The fascinating true story behind one of Hollywood’s most famous (yet little known) faces: Photographer who shot iconic Columbia Pictures ‘Torch Lady’ logo reveals how she plucked a colleague from obscurity to pose for the photo in her DINING ROOM
- The photographer behind the Columbia Pictures ‘Torch Lady’ is Kathy Anderson
- She captured the reference photos used for the iconic Michael Deas painting
- The shoot took place on a lunchbreak with Jenny Joseph as the one-time model
She’s one of the most recognizable faces on screen – but she’s not a Hollywood star.
Columbia Pictures’ ‘Torch Lady’ has introduced us to films since 1924, but in 1991 artist Michael Deas was commissioned by the film studio to update its logo and he asked photographer Kathy Anderson to take reference photos for his painting.
And when Deas struggled to find a suitable model Anderson suggested her colleague, Jenny Joseph, who was a graphic designer for New Orleans newspaper The Times-Picayune at the time.
Despite never modeling before, the British graphic designer agreed.
She’s one of the most recognizable faces on screen – but she’s not a Hollywood star. Jenny Joseph was enlisted to be the model for Columbia Pictures’ ‘Torch Lady’
‘We are both amused by the attention it gets, even to this day,’ Anderson, who went on to win a Pulitzer Prize for her Hurricane Katrina coverage, recently told Yahoo Entertainment.
One of the most iconic images in cinema was captured during a lunch break in the photographer’s apartment.
‘After moving my dining room table out of the way and converting the living room of my apartment into a studio, I set up a mottled gray backdrop,’ Anderson revealed.
Deas’ vision was created with simple props such as ‘sheets, fabric, a flag and a small lamp with a light bulb sticking out of the top,’ Anderson told the publication.
Joseph was meticulously draped in white bedsheets to mimic a Roman goddess and the fabric was constantly rearranged for the best outcome.
They tried a few looks with an American flag draped over one shoulder, but ultimately chose the blue fabric.
She attached a Polaroid back on her Hasselblad camera to snap some test-shots while perfecting the softbox lighting to accentuate the folds in the fabric.
Anderson says the soft lighting created the gentle sunrise light the painter envisioned, and was meant to evoke a sense of beauty and timelessness.
She has introduced us to films since 1924, but in 1991 artist Michael Deas was commissioned by the film studio to update its logo, with Joseph taking the starring role
Photographer Kathy Anderson was asked by Deas to take reference photos for his painting
Joseph was meticulously draped in bedsheets to mimic a Roman goddess and the fabric was constantly rearranged for the best outcome. She revealed she was pregnant during the shoot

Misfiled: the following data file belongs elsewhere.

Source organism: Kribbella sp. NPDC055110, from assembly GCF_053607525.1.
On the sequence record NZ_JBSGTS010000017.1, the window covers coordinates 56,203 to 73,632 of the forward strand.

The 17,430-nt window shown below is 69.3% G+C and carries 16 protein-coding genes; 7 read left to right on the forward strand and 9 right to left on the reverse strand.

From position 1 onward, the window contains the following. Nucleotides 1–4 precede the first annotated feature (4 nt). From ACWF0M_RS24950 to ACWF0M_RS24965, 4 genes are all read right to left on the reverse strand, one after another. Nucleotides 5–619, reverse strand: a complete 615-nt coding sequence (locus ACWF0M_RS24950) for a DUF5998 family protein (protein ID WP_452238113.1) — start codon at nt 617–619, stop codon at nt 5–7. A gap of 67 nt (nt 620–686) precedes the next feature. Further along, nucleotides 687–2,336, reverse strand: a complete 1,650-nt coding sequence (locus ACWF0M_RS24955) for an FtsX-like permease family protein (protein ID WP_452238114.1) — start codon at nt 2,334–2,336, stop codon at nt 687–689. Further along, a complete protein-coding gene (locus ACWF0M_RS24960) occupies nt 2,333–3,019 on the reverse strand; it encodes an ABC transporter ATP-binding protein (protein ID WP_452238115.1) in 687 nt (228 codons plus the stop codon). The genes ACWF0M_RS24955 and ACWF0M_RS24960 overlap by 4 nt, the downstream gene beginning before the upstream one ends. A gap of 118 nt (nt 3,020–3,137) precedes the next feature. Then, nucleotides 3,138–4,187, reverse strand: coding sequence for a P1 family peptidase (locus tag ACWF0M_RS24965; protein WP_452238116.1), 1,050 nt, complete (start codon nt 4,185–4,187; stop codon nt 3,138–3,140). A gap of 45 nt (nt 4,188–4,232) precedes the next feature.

Previously the photographer told DailyMail.com she ‘had no idea how iconic the image would become.’
‘During the shoot, Jenny asked if she could sit down for a minute,’ Anderson said in the 2022 interview.
‘I shot one frame of her seated, which may be my favorite image from the shoot.’
After chatting for a minute, Joseph, who has never modeled again, confided that she was pregnant.
In 1924, the Columbia Pictures rebranded from its previous name Cohn-Brandt-Cohn Film Sales and opted for a new logo.
They selected the name ‘Columbia’ as a tribute to the early American female personification of the United States who stood for ideals like freedom and enlightenment (hence the torch).
Lady Columbia faded in popularity once the Statue of Liberty went up and became the new female symbol of America.
The photographer says she stays in touch with Joseph (pictured), with Anderson saying: ‘She is just as surprised as I am at the continued interest in it’
Some of them have been notable actresses who have posed as Lady Columbia include Evelyn Venable, Claudia Dell and Amelia Batchler
Over the years, many notable women have posed as Lady Columbia in various incarnations of the logo.
Some of them have been notable actresses like Evelyn Venable, Claudia Dell and Amelia Batchler.
When Sony Studios bought Columbia Pictures in 1991, they decided they needed a brand revamp and hired Deas to update the logo.
‘I believe the painting was done on spec,’ Anderson recalled.
The image has since gone on to become a ubiquitous motif in American visual culture.
The photographer says she stays in touch with Joseph and the two like to send each other memes of the logo online, adding: ‘Then we both have a good laugh.
‘She is just as surprised as I am at the continued interest in it.’
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